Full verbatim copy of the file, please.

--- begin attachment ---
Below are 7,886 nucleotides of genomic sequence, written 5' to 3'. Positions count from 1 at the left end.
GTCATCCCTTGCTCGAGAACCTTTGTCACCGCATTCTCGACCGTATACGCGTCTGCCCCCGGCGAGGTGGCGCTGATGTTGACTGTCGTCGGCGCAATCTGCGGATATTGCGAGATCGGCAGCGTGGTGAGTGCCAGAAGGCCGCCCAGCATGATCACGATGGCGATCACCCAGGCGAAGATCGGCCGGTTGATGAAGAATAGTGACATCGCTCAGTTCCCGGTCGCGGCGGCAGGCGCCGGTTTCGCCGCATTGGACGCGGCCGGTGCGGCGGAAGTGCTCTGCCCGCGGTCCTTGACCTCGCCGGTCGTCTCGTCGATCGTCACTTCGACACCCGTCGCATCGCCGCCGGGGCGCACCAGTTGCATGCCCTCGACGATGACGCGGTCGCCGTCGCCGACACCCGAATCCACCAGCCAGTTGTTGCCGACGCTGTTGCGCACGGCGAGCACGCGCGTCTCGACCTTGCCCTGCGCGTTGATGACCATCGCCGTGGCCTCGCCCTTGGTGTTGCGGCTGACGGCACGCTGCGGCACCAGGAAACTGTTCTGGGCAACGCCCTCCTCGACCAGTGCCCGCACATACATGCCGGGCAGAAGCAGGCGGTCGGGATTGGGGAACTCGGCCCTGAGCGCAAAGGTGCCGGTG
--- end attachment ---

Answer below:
Below are 7,886 nucleotides of genomic sequence, written 5' to 3'. Positions count from 1 at the left end.
GTCATCCCTTGCTCGAGAACCTTTGTCACCGCATTCTCGACCGTATACGCGTCTGCCCCCGGCGAGGTGGCGCTGATGTTGACTGTCGTCGGCGCAATCTGCGGATATTGCGAGATCGGCAGCGTGGTGAGTGCCAGAAGGCCGCCCAGCATGATCACGATGGCGATCACCCAGGCGAAGATCGGCCGGTTGATGAAGAATAGTGACATCGCTCAGTTCCCGGTCGCGGCGGCAGGCGCCGGTTTCGCCGCATTGGACGCGGCCGGTGCGGCGGAAGTGCTCTGCCCGCGGTCCTTGACCTCGCCGGTCGTCTCGTCGATCGTCACTTCGACACCCGTCGCATCGCCGCCGGGGCGCACCAGTTGCATGCCCTCGACGATGACGCGGTCGCCGTCGCCGACACCCGAATCCACCAGCCAGTTGTTGCCGACGCTGTTGCGCACGGCGAGCACGCGCGTCTCGACCTTGCCCTGCGCGTTGATGACCATCGCCGTGGCCTCGCCCTTGGTGTTGCGGCTGACGGCACGCTGCGGCACCAGGAAACTGTTCTGGGCAACGCCCTCCTCGACCAGTGCCCGCACATACATGCCGGGCAGAAGCAGGCGGTCGGGATTGGGGAACTCGGCCCTGAGCGCAAAGGTGCCGGTG